Insurance must be the very first cost saving item on every small business operators’ list when the time comes to tighten the proverbial belt and monitor outgoings a little more closely.
Let’s be honest, by the 2nd year of buying a “newish” car, most small business owners are likely to opt for a simple third party insurance policy for their beloved cars. We vow to drive more carefully and cover said cars daily with the blood of Jesus. Put plainly, we save hard earned money by not buying comprehensive car insurance.
As for insurance against fire and theft, “it will never be our portion”. Natural disasters? Disability? “God forbid”. And woe be tide that insurance salesman or woman who comes near a Nigerian small business owner selling life insurance! You might as well be asking his in-laws to move in right away to share his property after the untimely death you and your ill-fated policy have brought his way.
It would appear then that the truly successful insurance policy sellers in Nigeria are the churches, mosques and the hardcore spiritualists who fend off all manner of risks and dangers, from enemies – real and imagined, mothers in-law, and of course the ever lurking Devil.
Our challenge therefore is this: how do we as entrepreneurs and small business owners – men and women, convince ourselves to take a dispassionate look again at insurance, understand the concept, and use it to better our operations?
Well, to guide us, we have our first of two SMExperts on insurance – Ms. Jennifer Okwumah of Allied Insurance, who has taken the time to collate a few articles which will help shed a little more light on insurance as it relates to the small business and medium business owners.
If I may, let us start with these:
THE COMPULSORY INSURANCE POLICIES
Compulsory insurances are those classes of insurance made compulsory by law, with the objective of providing protection to third parties and the general public. The following types of insurance are compulsory in Nigeria:
Builders Liability Insurance
This type of insurance requires that all owners or contractors of buildings under construction (more than 2 floors), must purchase to provide compensation in event of bodily injury, death and property damage to workers at construction sites and affected members of the public in the event of collapse of the building and other construction risks. The penalty for non-compliance is N250, 000 plus three years imprisonment. Record of conviction, sealing-off and demolition of the building are the penalties provided under the federal and Lagos State laws.
Occupiers Liability Insurance
This type of insurance requires that all owners or occupiers of public buildings, whether private or public, to provide under the National Insurance Act 2003 and the Lagos State Building Control Law 2010. A “public building” is any building that is not 100 per cent used by the owner for residential purposes. Public buildings include tenement houses, hostels, residential buildings occupied by tenants, lodgers or licensees, and any other building to which members of the public enter and exit for the purpose of educational, recreational or medical services (e.g. schools, cinemas, hospitals, malls, petrol stations, etc).
Occupiers Liability Insurance provides compensation in events of bodily injury, death and property damage to the business users and members of the public in the event of building collapse, fire, earthquakes, storm or flood. The penalty for non-compliance is N100, 000 plus one year imprisonment, and sealing-off or demolition of the building under the federal and the Lagos State laws.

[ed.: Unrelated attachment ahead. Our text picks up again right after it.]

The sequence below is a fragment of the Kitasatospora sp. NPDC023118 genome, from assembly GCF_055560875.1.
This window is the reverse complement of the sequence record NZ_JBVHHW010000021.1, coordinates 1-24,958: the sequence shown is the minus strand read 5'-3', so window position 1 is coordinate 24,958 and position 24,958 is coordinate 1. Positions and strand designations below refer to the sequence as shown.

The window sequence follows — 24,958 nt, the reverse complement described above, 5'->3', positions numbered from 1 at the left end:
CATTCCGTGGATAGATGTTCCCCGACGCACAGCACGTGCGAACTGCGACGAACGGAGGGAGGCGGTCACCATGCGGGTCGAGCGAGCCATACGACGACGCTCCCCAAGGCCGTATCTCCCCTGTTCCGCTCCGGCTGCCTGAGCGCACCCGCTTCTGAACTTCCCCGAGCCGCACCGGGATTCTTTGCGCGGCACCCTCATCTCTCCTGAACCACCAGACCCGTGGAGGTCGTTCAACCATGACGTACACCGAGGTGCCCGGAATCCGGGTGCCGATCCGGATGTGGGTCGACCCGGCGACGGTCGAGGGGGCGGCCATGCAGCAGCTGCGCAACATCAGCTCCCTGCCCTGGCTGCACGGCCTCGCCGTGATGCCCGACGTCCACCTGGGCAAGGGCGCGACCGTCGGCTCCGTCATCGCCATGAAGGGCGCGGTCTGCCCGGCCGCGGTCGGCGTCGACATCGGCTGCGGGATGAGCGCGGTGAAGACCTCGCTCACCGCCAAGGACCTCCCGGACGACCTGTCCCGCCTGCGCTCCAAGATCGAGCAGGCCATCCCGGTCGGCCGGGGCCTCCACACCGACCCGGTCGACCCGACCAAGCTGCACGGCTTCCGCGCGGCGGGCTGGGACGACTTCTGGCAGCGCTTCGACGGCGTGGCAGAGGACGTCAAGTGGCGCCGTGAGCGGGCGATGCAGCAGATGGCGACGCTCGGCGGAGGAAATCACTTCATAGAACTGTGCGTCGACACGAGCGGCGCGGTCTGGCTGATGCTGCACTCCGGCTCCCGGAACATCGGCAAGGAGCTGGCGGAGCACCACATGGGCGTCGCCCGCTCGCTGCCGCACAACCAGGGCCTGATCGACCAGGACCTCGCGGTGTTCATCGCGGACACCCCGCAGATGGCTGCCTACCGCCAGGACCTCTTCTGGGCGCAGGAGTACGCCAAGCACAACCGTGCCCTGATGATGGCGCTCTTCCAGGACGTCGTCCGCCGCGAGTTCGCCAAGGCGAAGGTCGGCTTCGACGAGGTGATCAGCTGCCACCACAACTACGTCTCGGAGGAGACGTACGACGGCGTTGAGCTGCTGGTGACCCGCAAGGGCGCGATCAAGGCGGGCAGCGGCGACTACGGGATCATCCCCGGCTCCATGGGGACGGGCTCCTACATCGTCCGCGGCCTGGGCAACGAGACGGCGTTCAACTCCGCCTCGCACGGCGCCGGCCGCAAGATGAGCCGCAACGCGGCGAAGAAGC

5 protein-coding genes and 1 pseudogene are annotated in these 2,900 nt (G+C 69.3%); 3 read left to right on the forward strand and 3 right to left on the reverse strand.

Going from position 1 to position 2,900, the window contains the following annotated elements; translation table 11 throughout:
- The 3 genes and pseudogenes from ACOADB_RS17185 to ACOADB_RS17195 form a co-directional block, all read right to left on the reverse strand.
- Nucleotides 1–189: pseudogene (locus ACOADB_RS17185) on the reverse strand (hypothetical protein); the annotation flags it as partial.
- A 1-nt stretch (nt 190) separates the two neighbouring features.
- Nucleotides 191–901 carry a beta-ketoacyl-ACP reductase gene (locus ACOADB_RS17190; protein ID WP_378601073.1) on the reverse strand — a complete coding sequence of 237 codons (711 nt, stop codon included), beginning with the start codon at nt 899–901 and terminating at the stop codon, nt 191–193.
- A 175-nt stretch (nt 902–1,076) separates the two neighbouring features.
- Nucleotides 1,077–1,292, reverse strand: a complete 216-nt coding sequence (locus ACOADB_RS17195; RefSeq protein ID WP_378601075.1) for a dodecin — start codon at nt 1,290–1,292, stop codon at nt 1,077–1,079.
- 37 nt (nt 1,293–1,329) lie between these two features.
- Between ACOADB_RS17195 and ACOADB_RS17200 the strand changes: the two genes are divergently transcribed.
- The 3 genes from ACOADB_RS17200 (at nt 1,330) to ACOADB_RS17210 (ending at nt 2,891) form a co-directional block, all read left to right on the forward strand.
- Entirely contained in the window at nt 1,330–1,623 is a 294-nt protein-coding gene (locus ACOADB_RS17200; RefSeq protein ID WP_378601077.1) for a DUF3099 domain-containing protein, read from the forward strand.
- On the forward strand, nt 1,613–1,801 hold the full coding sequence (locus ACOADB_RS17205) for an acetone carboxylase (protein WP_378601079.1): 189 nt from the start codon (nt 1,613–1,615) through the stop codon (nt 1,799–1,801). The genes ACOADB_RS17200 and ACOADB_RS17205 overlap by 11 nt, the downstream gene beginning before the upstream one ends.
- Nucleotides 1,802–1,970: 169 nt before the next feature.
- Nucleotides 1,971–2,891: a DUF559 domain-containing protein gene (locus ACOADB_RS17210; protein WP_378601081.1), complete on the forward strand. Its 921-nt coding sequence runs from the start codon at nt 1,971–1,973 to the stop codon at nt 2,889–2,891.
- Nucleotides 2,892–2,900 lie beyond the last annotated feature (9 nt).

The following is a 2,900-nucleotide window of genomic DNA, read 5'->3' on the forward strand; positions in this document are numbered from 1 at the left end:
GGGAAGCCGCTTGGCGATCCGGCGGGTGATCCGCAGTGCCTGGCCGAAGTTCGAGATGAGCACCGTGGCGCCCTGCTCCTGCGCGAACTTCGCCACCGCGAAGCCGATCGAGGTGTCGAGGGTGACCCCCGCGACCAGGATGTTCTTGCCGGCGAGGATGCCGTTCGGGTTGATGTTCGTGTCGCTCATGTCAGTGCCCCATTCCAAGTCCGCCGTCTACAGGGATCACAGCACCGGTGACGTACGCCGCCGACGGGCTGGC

Employer’s Liability (Group Life) Insurance
This type of insurance requires that all employers of labour with more than four employees are required to have under the Pension Reform Act 2004. The law requires the employers have insurance that will provide for compensation in the event of death, disappearance, disability, or critical illness suffered by staff while in service and to subsidize pension provision in the event of mental or physical disability.
This law applies to both public and private sector employees. This means that employees (and their families) have the right to demand compensation and payment from their employers in the event of injury or death. The penalty for non-compliance with this law is N250,000, record of conviction, and in addition the place of business may be sealed up.
Healthcare Professional Indemnity Insurance
This type of insurance requires that all licensed health care providers and medical practitioners (such as doctors, nurses, pharmacists, etc) are required to have under the National Health Insurance Scheme (NHIS) 1999. The law have insurance that will protect their patients in case of accidents or fatalities (death) resulting from professional negligence.
This type of insurance provides compensation to patients and their relatives in the event of involuntary murder, disability, shock and injury suffered by patients as a result of the negligence of Health Care Providers. The penalty for non-compliance with this law is a possible revocation of licence by the National Health Insurance Council, a record of conviction, and sealing-off of the premises.
Third Party Motor Liability Insurance
This is the minimum insurance that all owners and drivers of motor vehicles, motorcycles and special type vehicles plying the Nigerian roads are required to have under the National Insurance Act 2003. The third party motor liability insures the motor vehicle against liability as to death, bodily injury or damage to property of a third parties arising from the use of the vehicle. The penalty for non-compliance is a fine of up to N250,000 plus one year imprisonment.